Preparing For the SAT – What Sections to Focus On


You need to prepare for the SAT. But it is actually a very easy process. Unlike a midterm or final exam in school, a lot of studying is not really required for the SAT test itself. The exception to this is the SAT Subject Tests, which do focus on particular subjects like science, mathematics,, history, and language.

Although not a lot of studying is required for the general SAT Test, there are some prep steps you should take. This is mostly looking over your school notes and taking an SAT Prep class. So, what sections should you focus on?

As you already know, the SAT is divided into three main sections- reading, writing, and mathematics. Each section has sub sections inside. For example, the mathematics section has multiple choice questions and written answers. The writing section of the test is an essay, and is also a multiple-choice question section that focuses on identifying sentence errors, sentence improvement, improving paragraphs.

For most students, the mathematics section is the most challenging. Lets focus on this section first. To prepare for the math section of the SAT, review your class notes. You don’t need to memorize common mathematics formulas as many of these formulas will be printed in the SAT test book. But, you do need to know which formula to use and how to use it.

It addition to reviewing your math notes, do a few practice questions. Remember to focus on your weaknesses. What types of math problems always give you a hard time? Do a bunch of practice questions to find out.

The writing section of the SAT is the other major area that students struggle with. If you did reasonably well in school, there isn’t much studying that you can do- the SAT test is really a recap of the stuff you should already know. Be sure to flip through all English notes on grammar. By familiarizing yourself with common word errors, like ‘affect vs effect’, comma use, run-on sentences, and sentence structure as a whole, you can do well on this section.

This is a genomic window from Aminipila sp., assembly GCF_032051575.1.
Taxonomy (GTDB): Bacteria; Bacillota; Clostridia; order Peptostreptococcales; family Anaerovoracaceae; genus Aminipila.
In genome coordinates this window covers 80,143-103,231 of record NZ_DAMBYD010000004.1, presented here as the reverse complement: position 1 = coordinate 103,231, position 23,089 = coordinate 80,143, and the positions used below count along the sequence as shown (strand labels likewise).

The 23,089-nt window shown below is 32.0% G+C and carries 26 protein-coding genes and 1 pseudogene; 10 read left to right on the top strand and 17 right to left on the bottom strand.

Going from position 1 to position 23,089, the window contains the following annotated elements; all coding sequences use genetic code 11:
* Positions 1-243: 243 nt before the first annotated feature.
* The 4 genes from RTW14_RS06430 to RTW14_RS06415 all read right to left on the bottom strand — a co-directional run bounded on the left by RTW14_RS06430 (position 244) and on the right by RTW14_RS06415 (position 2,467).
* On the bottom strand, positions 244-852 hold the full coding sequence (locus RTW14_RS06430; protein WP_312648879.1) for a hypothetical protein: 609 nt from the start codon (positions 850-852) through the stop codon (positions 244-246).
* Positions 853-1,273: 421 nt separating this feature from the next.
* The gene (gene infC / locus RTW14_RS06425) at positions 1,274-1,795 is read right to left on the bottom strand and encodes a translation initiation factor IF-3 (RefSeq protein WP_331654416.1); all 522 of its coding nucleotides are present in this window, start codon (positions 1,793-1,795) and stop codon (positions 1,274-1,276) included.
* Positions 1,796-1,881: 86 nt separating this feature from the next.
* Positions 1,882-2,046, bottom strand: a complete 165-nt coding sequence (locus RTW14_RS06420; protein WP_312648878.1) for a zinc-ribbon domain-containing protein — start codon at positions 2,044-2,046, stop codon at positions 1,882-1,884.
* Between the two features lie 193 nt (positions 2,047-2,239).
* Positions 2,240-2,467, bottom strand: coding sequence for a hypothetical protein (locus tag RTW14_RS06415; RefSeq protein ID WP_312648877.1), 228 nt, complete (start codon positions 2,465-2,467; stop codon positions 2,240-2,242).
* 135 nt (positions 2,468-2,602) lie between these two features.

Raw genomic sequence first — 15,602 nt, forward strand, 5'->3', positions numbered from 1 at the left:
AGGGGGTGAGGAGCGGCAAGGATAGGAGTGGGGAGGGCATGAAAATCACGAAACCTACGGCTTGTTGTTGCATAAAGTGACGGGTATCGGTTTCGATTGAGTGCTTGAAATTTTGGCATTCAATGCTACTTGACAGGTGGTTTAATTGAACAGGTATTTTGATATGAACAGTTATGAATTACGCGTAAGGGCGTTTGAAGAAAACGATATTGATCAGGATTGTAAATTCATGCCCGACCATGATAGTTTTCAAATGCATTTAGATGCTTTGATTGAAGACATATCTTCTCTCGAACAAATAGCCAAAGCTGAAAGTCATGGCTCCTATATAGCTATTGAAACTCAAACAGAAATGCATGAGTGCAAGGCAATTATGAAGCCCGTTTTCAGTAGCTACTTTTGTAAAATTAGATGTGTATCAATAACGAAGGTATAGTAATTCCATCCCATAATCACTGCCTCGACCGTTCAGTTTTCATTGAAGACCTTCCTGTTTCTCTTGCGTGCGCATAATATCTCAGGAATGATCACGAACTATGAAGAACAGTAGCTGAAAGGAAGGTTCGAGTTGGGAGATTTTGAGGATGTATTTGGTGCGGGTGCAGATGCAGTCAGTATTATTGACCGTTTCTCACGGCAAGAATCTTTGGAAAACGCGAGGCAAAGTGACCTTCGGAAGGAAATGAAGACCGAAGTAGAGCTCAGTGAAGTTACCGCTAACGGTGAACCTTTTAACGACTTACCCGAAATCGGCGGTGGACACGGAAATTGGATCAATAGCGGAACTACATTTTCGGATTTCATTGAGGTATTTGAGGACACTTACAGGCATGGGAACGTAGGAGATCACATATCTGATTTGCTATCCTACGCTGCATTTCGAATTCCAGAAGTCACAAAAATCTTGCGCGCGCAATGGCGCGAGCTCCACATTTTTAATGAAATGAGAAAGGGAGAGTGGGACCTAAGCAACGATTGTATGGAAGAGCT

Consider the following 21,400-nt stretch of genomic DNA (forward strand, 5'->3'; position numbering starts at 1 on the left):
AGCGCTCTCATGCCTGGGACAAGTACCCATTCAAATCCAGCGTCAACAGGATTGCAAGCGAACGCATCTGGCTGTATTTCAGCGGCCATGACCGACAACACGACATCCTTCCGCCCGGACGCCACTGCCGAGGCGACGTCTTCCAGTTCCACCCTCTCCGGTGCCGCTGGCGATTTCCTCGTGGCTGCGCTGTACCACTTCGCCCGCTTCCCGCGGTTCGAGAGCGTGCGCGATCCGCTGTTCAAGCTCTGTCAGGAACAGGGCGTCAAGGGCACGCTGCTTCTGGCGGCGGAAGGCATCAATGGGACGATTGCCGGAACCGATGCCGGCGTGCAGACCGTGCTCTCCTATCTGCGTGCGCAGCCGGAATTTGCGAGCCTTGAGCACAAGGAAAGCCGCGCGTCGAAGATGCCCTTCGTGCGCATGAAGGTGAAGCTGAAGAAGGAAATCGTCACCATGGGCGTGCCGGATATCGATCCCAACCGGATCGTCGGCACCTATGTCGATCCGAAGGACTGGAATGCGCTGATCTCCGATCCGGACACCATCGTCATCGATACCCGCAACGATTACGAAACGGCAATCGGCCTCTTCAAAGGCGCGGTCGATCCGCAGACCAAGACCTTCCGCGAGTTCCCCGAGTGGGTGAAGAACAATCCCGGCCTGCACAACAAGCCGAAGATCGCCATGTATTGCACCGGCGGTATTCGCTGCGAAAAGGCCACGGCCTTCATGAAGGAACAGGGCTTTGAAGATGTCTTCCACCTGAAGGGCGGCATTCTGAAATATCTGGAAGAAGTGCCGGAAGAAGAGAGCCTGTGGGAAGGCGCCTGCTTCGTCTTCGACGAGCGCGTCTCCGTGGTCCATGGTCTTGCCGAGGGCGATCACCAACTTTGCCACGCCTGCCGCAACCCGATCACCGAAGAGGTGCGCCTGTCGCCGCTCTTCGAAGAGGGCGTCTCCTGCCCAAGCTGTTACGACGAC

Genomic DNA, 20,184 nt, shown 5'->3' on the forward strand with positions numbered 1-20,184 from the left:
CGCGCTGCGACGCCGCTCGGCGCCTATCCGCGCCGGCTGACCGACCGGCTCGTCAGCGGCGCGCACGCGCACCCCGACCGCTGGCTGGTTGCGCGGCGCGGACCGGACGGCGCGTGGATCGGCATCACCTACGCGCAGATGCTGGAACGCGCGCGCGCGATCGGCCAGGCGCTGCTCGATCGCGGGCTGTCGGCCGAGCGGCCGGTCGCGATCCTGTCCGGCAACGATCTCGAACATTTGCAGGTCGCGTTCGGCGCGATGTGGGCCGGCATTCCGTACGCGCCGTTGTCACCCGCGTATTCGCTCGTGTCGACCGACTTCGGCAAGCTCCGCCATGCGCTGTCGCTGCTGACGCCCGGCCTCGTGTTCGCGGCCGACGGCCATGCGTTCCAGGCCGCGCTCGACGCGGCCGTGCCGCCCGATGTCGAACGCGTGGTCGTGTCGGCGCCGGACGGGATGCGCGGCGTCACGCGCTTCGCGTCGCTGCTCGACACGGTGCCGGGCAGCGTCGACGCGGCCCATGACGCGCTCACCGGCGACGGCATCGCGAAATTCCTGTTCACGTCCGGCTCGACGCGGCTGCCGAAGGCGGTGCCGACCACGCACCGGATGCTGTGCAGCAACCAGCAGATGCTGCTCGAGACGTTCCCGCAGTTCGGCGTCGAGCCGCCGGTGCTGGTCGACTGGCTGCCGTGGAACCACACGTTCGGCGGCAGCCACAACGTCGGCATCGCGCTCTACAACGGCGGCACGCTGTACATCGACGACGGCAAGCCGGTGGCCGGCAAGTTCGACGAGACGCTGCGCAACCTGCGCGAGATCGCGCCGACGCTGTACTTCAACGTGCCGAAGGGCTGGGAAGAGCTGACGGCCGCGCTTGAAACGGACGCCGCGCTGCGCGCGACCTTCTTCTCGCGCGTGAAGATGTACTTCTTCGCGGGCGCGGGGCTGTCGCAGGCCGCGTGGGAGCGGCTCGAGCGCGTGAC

The written essay does not account for a large portion of your SAT test score, and many students find it the easiest. If you are nervous, take a deep breath and just write a standard 5 paragraph essay. By reviewing the writing multiple-choice questions, you have already reviewed grammar and sentence structure. Now, just focus on the main elements of an essay. A good essay has a two to three sentence introduction, a similar conclusion paragraph, and three body paragraphs.

For the essay portion of the SAT, you will get a topic to write on and support your views with real-life, observations, readings, experiences and studies. In the first introduction paragraph, state your stance. For the three body paragraphs, develop three reasons for your opinion. Use each paragraph to go detail your opinion. For the conclusion, just restate your stance and a few highlights from your essay.

A good mantra is this: Tell ’em what you’re going to say, Say It, then Tell ’em what you Said.

To prepare for the reading section of the SAT, study your vocabulary words and English vocabulary books to review. The critical reading section of the SAT gauges your understanding of vocabulary and reading comprehension. Basically, the test is seeking to measure your ability to read and retain information- the essence of learning. Review word choices, grammar, and sentence structure from your English notes to prepare. In the test, take your time, review each sentence, and you will do fine.

In summary, the SAT covers the subjects you are learning in school. The good news is that this is fresh in your mind. Really, most students do not need weeks or months of studying. A good SAT Prep class will refresh your memory of your math and English notes and you should do well on the SAT.

Source by Kristen Pulsifer

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